Lord Hanuman is considered a symbol of physical strength and devotion and is worshiped as a symbol of devotion and strength in yoga and spiritual practices. Hanuman’s story in the Hindu epic Ramayana is often cited as an example of unwavering devotion and discipline, which are core principles in yoga.
Lord Hanuman is also a reincarnation of Lord Shiva, the ultimate Yogi.
Krishna: the destroyer of ignorance
Krishna is a central figure in Hinduism and is worshiped as the 8th incarnation of the god Vishnu. Krishna is revered as a god of love, compassion, and devotion, and is considered the embodiment of divine joy and ecstasy.
He is often associated with the philosophy of Bhakti yoga, which emphasizes devotion and love towards the divine as a path to spiritual liberation.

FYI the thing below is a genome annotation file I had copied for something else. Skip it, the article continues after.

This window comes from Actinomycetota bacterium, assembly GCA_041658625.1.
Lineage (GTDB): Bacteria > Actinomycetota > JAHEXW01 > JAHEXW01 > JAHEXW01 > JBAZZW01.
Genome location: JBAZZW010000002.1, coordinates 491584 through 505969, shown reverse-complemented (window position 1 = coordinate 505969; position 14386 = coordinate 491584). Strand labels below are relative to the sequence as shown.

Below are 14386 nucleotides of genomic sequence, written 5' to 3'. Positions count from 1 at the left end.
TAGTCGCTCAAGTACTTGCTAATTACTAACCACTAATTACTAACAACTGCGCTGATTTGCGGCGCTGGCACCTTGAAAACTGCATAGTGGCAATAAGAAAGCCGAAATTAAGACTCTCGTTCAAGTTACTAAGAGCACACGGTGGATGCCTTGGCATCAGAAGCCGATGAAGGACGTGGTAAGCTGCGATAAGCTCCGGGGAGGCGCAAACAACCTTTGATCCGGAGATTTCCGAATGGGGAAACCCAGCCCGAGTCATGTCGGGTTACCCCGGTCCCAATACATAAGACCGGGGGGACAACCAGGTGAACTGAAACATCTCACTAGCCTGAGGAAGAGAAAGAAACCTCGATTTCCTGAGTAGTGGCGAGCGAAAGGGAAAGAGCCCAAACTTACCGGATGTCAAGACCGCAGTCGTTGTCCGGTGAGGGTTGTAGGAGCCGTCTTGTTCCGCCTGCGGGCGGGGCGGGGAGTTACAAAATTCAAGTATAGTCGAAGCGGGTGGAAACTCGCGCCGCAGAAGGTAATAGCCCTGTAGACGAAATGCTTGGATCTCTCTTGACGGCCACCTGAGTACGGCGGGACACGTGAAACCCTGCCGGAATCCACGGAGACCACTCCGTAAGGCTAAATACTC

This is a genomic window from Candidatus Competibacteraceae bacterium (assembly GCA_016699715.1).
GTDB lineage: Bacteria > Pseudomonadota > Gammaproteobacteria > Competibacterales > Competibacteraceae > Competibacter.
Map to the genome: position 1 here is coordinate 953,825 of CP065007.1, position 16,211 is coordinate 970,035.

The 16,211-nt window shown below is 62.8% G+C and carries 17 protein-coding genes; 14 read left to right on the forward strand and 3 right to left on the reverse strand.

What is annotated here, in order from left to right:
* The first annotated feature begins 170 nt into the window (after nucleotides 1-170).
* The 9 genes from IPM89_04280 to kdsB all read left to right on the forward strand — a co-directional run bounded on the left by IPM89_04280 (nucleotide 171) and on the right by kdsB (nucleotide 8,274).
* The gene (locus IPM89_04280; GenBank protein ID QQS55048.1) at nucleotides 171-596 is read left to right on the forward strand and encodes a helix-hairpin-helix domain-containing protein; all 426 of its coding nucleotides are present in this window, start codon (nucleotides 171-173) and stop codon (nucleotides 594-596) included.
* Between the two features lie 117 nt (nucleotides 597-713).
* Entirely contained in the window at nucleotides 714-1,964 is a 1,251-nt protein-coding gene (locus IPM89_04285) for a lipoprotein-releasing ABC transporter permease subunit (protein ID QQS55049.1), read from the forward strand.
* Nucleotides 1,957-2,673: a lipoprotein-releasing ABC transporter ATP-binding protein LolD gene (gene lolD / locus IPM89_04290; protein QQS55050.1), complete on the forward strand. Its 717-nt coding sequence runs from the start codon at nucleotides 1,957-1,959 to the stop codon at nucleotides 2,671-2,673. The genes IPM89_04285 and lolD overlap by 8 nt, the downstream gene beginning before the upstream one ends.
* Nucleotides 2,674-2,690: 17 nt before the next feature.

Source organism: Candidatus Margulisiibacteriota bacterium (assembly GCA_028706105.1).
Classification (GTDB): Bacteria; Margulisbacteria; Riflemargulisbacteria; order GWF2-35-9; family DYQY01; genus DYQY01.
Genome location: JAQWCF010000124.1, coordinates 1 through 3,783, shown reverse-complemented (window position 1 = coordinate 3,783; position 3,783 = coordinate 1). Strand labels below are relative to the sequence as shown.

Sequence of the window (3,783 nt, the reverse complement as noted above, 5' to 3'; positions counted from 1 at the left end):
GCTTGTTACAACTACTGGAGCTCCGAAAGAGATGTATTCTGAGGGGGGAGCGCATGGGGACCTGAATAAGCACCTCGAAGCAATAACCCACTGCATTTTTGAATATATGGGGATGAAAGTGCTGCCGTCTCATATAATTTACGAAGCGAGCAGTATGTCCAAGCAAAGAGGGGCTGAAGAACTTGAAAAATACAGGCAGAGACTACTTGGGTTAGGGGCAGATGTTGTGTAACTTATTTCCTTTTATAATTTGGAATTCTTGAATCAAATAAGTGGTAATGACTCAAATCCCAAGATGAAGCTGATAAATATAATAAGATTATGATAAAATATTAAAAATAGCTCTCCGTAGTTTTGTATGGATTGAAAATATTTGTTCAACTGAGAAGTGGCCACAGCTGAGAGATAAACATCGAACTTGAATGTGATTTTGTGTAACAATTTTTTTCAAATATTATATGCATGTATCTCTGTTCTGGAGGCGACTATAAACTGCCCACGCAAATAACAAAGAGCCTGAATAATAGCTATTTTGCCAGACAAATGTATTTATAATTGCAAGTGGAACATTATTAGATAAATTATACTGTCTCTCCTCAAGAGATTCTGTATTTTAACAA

Krishna is considered a divine teacher and the embodiment of the ultimate reality, and his teachings in the Bhagavad Gita are considered central to the understanding of yoga philosophy. Krishna’s message in the Gita emphasizes the importance of yoga as a path to union with the divine and liberation from the cycle of rebirth. Krishna represents the essence of devotion and love, which are central to the practice of Bhakti yoga.
In this sense, Krishna is seen as a source of inspiration and guidance for those pursuing a spiritual path through yoga.
Rama: The embodiment of righteousness and virtue
Rama is worshiped as the 7th incarnation of the god Vishnu. He is the protagonist of the Hindu epic Ramayana and is revered as a model of righteousness, virtue, and devotion.